Last week I quoted Rabbi David Weiss Halivni, and Ruthie Asher gave me his textbook from when she took his class at Columbia, Midrash, Mishnah, and Gemara: The Jewish Predilection for Justified Law. I took that as a homework assignment. Weiss Halivni is interesting; religiously very conservative, intellectually very daring. He’s best known as a pioneer in academic Talmud, seeing the Gemara as a product of centuries of oral transmission and editing, looking at the layers of development in the text. He emphasizes the role of the סתם גמרא, the anonymous comments that provide the glue that pulls the various statements together. He sees the role of the “stammim” as more than compilers; they selected and even reconstructed the arguments that were transmitted. This idea, of reading the Talmud historically, doesn’t seem radical, but it is at odds with the “Brisker” method, which sees the text as a unitary whole.
There’s a famous quote from Rav Soloveitchik:
This is beautiful, but note that it is an explicitly ahistorical approach. Rabbi Yohanan ben Zakkai never chatted with Rav Hayyim Brisker.
This is part of why Weiss Halivni ended up at JTS, not REITS.
The book itself focuses on the nature of the Oral Torah. This week’s parasha says:
What was the nature of this מסורה? The religious question is what did Moshe get on Sinai; the academic question is what is the nature of the transmission from one generation to the next, but the underlying question is the same. Was the Oral Torah apodictic—statements of unquestionable fact—or vindicatory—associated with the reasons for believing them?
The two models are the apodictic Mishna and the vindicatory Midrash Halacha (Mechilta, Sifra, Sifre). Which came first?
Rabbi Weiss Halivni comes very strongly on the side of Midrash. He argues:
I am not convinced by his reasoning; I might argue the opposite: that the Mishna was apodictic because it was written. Writing the Oral Torah is forbidden; it was only (תהלים קיט:קכו) עת לעשות לה׳ הפרו תורתך that permitted it. So only the minimum was written. You were still expected to learn, to get the מסורה from a רב, not a book.
He then analyzes the text of the Gemara itself to argue that the recorded statements of the Amoraim were also originally apodictic, and that the stammim, the final editors, reconstructed the arguments to create the give-and-take, שקלא וטריא, of the Gemara as we know it.
To look at this week’s parasha, I want to go back a few months, to פרשת משפטים. After מעמד הר סיני and the list of laws in משפטים, there’s a narrative:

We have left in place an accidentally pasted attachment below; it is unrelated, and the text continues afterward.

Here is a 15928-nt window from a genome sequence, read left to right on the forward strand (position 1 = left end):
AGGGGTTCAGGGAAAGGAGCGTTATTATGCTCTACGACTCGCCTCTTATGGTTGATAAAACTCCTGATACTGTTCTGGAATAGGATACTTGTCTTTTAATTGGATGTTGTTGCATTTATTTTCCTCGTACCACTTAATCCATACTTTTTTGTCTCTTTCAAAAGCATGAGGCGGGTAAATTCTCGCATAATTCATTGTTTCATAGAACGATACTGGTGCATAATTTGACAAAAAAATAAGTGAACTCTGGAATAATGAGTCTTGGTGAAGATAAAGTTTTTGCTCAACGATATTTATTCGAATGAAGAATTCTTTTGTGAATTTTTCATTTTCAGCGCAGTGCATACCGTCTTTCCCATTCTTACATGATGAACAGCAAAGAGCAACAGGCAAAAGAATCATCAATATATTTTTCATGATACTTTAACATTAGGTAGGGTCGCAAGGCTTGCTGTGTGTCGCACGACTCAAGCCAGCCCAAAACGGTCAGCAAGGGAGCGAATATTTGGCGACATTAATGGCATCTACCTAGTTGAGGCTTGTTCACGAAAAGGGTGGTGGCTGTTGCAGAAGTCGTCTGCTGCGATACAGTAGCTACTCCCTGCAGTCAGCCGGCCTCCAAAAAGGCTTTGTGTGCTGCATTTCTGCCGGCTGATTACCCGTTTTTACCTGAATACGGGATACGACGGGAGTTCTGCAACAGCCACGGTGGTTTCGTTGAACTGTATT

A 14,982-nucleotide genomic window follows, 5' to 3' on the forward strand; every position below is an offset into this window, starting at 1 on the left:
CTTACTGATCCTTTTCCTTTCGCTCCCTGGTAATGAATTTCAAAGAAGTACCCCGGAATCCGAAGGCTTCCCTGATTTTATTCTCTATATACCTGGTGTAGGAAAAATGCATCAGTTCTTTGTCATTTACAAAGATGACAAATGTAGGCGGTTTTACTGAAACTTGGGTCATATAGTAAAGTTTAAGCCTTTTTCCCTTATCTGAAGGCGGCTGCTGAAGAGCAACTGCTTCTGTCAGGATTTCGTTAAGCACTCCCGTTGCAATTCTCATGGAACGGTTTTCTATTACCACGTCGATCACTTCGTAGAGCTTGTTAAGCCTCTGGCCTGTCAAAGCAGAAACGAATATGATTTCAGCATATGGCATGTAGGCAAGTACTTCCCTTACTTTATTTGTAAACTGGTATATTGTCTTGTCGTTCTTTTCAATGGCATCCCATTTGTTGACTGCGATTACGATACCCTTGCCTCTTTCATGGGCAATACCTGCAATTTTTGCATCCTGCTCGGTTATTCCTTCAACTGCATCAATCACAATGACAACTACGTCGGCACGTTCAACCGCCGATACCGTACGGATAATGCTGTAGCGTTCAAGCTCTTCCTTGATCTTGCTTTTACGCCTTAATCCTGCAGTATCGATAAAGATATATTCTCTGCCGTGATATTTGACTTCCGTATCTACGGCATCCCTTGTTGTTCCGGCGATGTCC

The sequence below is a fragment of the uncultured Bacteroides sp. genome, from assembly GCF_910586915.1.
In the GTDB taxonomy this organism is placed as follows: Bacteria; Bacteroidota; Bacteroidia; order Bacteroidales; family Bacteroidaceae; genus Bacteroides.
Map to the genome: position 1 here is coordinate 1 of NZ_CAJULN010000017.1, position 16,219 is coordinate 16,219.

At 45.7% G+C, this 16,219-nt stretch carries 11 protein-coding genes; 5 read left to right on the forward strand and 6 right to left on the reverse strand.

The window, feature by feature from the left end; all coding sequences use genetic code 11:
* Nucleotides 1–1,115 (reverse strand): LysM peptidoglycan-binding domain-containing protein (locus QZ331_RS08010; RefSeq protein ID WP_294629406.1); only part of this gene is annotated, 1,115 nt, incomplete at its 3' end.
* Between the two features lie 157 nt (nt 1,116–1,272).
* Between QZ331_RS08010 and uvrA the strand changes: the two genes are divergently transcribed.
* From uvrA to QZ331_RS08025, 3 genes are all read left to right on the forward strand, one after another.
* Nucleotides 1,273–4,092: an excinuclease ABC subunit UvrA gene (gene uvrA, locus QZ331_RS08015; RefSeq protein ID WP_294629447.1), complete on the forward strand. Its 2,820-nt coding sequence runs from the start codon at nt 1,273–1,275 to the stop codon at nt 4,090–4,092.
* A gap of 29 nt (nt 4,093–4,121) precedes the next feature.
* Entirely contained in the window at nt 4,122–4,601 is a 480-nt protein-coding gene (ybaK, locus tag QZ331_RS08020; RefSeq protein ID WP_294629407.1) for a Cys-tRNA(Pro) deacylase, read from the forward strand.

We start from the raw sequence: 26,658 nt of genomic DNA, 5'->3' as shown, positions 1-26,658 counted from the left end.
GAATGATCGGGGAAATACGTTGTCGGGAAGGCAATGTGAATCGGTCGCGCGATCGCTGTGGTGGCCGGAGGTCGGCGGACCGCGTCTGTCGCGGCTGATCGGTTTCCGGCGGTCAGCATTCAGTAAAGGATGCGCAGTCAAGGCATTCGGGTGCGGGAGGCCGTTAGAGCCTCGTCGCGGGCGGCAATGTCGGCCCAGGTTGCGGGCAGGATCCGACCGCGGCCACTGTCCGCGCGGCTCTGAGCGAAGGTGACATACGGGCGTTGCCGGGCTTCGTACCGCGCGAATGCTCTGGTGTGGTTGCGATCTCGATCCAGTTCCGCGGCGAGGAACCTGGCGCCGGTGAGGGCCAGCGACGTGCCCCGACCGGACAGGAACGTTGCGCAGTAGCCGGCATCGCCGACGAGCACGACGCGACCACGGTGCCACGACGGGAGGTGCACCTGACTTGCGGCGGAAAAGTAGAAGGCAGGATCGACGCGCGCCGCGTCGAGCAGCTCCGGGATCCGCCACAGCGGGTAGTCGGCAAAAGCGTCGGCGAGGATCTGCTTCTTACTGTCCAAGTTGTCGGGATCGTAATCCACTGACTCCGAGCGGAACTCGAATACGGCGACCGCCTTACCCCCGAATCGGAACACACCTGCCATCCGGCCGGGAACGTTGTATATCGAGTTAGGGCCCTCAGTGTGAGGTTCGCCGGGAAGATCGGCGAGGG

Many commentators (Ramban and Ibn Ezra prominently) assume that this is chronological, after מעמד הר סיני:
So ויכתב משה את כל דברי ה׳, and the ספר הברית, refers to all the laws that were just given:
Straightforward. But there are problems. First, אל משה אמר means “He had said to Moshe”, in the past perfect, before the time of the current narrative. Second, Moshe tells the people what ה׳ said in פסוק ג׳, and they answer נעשה. Then he reads the ספר הברית in פסוק ז׳, and they answer נעשה ונשמע. According to Ramban, he’s lectured them twice on the same laws.
So Rashi (based on the Mechilta) says that this paragraph actually occurred before מעמד הר סיני:
It’s the same incident as:
And the people’s response of נעשה is same one as in כד:ג. The story in פרק יט is about revelation; the story of the ספר הברית is only mentioned later.
So the initial ויספר לעם את כל דברי ה׳ is about the upcoming revelation:
So what is ספר הברית?
I find Rashi difficult to understand. Why would מבראשית ועד מתן תורה be called ספר הברית? For an in-depth discussion, see Avivah Gottleib Zornberg’s chaper on משפטים in The Particulars of Rapture. Chizkuni has what I consider a better answer:
Here’s the Mechilta. Note that Rashi combines the first two answers and ignores the third, the one that Chizkuni prefers:
Looking at our parasha, we can see the structure: it starts with a callback to הר סיני, and the laws of קדושת הארץ:
And continues with the “terms” of the ברית, the rewards and penalties,and explicitly calls this a ברית:
Similarly, the תוכחה in דברים refers to this as a ברית:
So the way to read the paragraph in משפטים is: יקח ספר הברית [footnote: see volume 3, appendix A] ויקרא באזני העם. The actual text is only recorded now. Why? I suspect it’s written this way because as history unfolded, this ברית failed initially. This ברית was meant to make Israel the עם קדוש בארץ קדושה:
But they made the עגל הזהב, and lost that status:
And it’s only now, after the second לוחות, the building of the משכן, and the re-negotiating the ברית implied in קדשים תהיו כי קדוש אני ה׳ אלקיכם, that this ספר הברית is relevant to us, the audience of the תורה בכתב.